(2)

has units of , and its inverse corresponds to the amount of risk one would have to trade, in the absence of decay, to move the stock’s price by its typical daily volatility .

In spite of some limitations (e.g. impact is empirically found to be a sub-linear function of volume), the model above provides a reasonable estimation of trading costs for large trades and it is able to capture the main effects of the trade schedule on costs (Gatheral et al., 2012; Gatheral and Schied, 2013; Alfonsi and Schied, 2013). Extensions of this model to account for risk-aversion have been considered in (Almgren and Chriss, 2001; Obizhaeva and Wang, 2013; Curato et al., 2016), and for bid-ask spread effects in (Obizhaeva and Wang, 2013; Curato et al., 2016).

2 Optimal trading of a single stock

Optimal trading schedules under the cost function (1) for a fixed total volume to execute have been extensively investigated in the finance literature (Gatheral et al., 2012; Gatheral and Schied, 2013; Alfonsi and Schied, 2013; Obizhaeva and Wang, 2013; Busseti and Lillo, 2012). The trajectory of minimum cost can be written as , where and can be determined by solving a linear integral equation (Gatheral et al., 2012). This yields the well-known symmetric bucket shape solution for that is depicted in Figure 1 (red curve).

Figure 1: Typical daily trading profiles for executing one unit of daily risk (left panel). The red trajectory corresponds to the bucket-shape trajectory minimizing the trading costs under the model in Eq. (2) with and seconds. The blue trajectory is a flat execution rate throughout the day. The grey trajectory corresponds to a flat rate during two hours at mid-day, and the purple trajectory is a linear profile, increasing from morning to afternoon. The right panel provides the relative cost of each of the trading trajectories with respect to the optimal one.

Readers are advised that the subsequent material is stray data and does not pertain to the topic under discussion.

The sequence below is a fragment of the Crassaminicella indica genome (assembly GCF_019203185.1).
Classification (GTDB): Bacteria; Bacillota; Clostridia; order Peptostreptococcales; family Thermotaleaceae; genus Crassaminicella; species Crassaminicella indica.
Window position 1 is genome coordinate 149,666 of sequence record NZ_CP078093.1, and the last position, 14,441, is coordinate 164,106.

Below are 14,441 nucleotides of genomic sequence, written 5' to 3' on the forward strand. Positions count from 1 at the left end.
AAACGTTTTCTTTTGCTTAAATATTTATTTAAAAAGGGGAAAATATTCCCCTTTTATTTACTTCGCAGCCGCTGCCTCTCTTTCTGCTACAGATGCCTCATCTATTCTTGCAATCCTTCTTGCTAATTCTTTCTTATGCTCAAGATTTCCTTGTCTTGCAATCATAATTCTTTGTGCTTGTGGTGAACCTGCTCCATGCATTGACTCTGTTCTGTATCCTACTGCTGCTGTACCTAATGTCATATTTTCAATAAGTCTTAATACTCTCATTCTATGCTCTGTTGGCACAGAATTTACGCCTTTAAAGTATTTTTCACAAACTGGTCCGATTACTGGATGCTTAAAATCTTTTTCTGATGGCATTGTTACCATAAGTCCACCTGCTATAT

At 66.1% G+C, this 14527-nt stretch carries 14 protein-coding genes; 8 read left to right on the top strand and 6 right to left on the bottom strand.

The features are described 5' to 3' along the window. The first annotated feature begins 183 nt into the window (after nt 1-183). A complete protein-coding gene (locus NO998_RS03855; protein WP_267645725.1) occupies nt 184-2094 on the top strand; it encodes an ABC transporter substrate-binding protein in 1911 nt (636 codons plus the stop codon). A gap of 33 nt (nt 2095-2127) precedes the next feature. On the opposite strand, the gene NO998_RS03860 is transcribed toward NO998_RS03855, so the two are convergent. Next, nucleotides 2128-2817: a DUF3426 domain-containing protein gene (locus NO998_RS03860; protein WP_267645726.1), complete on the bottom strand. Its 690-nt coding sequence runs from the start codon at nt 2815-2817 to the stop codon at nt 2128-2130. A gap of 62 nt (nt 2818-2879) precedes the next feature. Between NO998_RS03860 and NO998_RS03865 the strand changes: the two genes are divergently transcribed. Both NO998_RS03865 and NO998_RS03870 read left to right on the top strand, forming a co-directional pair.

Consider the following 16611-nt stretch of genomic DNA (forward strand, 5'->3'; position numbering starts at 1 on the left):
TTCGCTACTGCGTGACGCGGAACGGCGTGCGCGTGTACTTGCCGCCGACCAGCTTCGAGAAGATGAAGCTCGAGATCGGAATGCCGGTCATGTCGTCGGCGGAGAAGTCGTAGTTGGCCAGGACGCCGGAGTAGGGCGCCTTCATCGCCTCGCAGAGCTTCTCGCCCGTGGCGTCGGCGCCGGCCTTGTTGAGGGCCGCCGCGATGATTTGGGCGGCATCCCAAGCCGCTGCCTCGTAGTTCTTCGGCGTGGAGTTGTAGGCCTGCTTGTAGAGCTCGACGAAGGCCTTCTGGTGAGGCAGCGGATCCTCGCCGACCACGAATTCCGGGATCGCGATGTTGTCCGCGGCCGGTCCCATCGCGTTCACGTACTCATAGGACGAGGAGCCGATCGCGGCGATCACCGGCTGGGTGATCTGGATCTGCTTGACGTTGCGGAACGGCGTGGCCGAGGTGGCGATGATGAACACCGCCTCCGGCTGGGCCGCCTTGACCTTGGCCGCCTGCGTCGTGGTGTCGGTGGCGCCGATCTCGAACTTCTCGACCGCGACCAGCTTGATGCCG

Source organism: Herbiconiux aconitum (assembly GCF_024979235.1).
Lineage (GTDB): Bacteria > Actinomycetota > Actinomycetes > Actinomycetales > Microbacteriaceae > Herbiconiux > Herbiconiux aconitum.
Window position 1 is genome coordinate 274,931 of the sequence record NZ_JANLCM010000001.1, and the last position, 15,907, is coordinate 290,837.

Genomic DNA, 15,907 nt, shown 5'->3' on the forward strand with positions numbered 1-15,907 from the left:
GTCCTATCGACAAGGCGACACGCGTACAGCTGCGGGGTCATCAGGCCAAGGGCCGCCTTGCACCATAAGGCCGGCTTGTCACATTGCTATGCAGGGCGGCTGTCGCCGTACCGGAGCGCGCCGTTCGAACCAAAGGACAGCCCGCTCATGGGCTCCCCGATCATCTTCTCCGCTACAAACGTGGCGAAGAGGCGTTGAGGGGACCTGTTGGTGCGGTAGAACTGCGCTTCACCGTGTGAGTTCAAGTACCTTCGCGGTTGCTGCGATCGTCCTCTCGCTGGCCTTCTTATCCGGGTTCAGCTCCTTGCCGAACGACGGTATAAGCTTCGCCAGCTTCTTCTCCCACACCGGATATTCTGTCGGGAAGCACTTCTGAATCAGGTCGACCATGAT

The optimal solution indicates that after an initial period of faster trading, one should slow down the execution in order to limit the extra cost due the impact of one’s own trades, and then accelerate again the trading near the market close. Since trading does not extend beyond that point, strongly impacting the price in this final period does not penalize any further executions. As an example, the optimal policy is about 30% less expensive than a localized flat two-hour execution, and approximately 7% cheaper than the linear trading profile represented in Figure 1.

The temporal shape of the impact kernel precludes price manipulation, meaning that no round-trip trajectory is capable of making money on average (Gatheral, 2010; Alfonsi and Schied, 2010; Alfonsi et al., 2012).

3 A quadratic cost model for portfolios

The problem of optimal execution across multiple instruments has been first considered in Schied et al. (2010); Kratz and Schöneborn (2014); Schöneborn (2016), whereas the cost model defined above has been generalized to the multivariate case in Alfonsi et al. (2016) (see also Schneider and Lillo (2016) for a non-linear generalization). Within that framework, our definition of risk above is readily extended to a portfolio of multiple stocks with risk positions as

(3)

where the correlation matrix is constructed from the price covariance matrix through

(4)

The daily volatilities are generalized to .

Similarly, Eq. (1) can be extended to this setting as

(5)

The interpretation of the matrix elements of is as before: After trading dollars of risk on the contract at time , we expect the price of contract to change by units of its daily dollar volatility . The terms with correspond to direct price impact, which was already described by earlier models where each stock is independent. In addition, the new terms with describe cross-impact between stocks which, as it was shown by Benzaquen et al. (2017), is a highly relevant effect since it explains an important fraction of the cross-correlation between stocks, a feature that we will use below.